This campaign is a joke. There is nothing shocking or cutting edge about it.
Its horny Hitler is hilarious. The fact that he, Hussein and Stalin are all
deceased adds a certain necrophiliac irony to the whole cartoonish exercise.
For a campaign with a digital component, they seem to have forgotten the
lessons of Godwin’s Law, which points out the absurdity of making online
comparisons to Adolf Hitler. If anything is disturbing, it’s the fact that the
"logic" behind this campaign makes sense to anyone — especially an
AIDS-awareness group like Regenbogen, whose members include people with HIV.

"AIDS" is not a "mass murderer." It’s a health condition
caused by an untreated viral infection. HIV is the virus that can lead to AIDS,
usually after many years and in the absence of medication. HIV is a significant
medical condition, and there are countless reasons why anyone who doesn’t have
that virus should avoid getting it, and that anyone who does have it should
avoid passing it on to anyone else.

But it doesn’t help anyone to confuse HIV and AIDS with one another, or to
exaggerate the impact of HIV by inextricably linking it to death. Dr Joseph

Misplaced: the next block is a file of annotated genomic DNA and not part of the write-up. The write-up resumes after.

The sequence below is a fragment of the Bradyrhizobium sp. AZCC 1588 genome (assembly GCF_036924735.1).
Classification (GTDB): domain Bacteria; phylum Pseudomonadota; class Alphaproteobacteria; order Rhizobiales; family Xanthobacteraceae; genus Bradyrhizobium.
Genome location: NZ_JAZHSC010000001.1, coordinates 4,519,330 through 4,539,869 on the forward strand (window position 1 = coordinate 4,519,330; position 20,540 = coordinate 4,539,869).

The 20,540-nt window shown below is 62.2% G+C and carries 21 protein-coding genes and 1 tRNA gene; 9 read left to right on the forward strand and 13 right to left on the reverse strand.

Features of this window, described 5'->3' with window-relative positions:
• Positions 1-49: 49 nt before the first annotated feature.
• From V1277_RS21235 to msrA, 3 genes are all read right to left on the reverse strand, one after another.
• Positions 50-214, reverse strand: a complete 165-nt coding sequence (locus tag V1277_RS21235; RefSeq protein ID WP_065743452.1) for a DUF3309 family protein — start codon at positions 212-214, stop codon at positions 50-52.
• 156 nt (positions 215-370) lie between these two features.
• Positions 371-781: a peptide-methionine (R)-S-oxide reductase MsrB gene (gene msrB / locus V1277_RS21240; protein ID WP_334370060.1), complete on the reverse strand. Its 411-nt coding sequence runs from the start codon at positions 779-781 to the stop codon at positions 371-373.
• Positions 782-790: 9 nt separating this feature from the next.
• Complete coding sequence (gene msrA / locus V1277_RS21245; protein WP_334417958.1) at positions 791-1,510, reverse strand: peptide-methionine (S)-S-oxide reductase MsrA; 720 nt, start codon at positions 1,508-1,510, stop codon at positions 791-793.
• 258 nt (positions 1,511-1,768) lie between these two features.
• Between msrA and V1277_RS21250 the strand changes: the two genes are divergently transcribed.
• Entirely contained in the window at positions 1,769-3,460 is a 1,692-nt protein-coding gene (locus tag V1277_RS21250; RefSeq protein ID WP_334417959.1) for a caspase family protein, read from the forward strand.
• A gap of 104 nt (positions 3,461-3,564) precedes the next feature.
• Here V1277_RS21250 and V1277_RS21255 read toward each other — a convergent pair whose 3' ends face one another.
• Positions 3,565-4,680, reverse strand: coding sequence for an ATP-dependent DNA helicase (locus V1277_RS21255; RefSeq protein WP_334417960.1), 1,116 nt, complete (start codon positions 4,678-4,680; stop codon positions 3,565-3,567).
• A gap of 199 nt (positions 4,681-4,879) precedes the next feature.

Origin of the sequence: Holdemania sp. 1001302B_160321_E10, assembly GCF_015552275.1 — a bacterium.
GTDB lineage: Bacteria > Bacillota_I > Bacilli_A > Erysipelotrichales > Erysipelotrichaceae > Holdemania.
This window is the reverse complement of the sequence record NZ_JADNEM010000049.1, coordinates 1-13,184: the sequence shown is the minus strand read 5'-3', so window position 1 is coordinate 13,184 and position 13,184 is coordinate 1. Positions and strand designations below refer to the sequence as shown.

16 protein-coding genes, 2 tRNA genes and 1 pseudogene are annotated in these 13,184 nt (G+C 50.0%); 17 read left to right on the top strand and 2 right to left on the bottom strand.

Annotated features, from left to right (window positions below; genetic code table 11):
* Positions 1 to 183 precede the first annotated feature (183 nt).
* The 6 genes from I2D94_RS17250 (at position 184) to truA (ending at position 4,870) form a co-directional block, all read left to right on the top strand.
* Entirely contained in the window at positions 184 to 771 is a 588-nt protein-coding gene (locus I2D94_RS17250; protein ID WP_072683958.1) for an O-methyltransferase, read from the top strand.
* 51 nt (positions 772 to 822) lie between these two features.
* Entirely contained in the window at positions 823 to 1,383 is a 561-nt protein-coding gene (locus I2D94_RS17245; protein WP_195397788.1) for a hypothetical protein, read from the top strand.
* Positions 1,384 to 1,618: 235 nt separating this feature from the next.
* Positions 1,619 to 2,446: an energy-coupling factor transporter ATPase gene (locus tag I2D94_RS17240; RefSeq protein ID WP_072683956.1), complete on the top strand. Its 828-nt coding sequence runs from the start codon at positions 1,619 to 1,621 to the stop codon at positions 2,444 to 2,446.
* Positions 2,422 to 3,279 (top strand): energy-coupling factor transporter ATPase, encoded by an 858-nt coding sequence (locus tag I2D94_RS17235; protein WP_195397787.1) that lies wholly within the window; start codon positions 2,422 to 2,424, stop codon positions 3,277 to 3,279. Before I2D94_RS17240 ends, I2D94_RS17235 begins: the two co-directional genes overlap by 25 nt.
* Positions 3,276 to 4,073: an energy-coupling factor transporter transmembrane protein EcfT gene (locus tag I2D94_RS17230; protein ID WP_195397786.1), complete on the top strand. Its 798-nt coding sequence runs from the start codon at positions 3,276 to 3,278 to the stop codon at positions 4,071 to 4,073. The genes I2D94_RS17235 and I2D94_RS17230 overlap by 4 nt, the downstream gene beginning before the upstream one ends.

McGowan of North Shore University Hospital recently counseled a parent about
her 10-year-old son’s HIV infection on the medical website TheBody.com:
"If he is monitored carefully there is no reason your son ever has to
progress to AIDS. He can expect to live a very long life." This is the
current reality of HIV for most people in developed countries. The constant,
hyper-emotional assertion that HIV equals guaranteed death ought to be calmly
challenged every time it rears its insistent head. Neither is it
"murder."

And since "AIDS" is not a person, let alone a "murderer,"
who are we really talking about here? Of course, we are talking about people
who have HIV in their bodies. The Regenbogen campaign isn’t actually about AIDS
itself at all. It’s about the risks of (presumably unprotected) sex with regard
to HIV transmission, arguing that passing on HIV is akin to Nazism, and
suggesting that the other person engaging in sex has no role other than that of
victim. Notably, the mass murderers in the campaign are all men and their
victims are all women. Meanwhile, the most recent high-profile
HIV-criminalization case in Germany targeted a woman, Nadja Benaissa of the pop
group No Angels.

Indeed, the women depicted in the Regenbogen advertisements
are basically treated as objects, as vessels of infection. As sexual educator
Leanne Cusitar points out, “Women are not helpless. Women have agency over
their bodies. They may struggle with that like anyone does, especially given
power inequities with men—but that doesn’t mean that agency ceases to exist.”
Of course it was easy for this campaign’s creators to rely on standard Western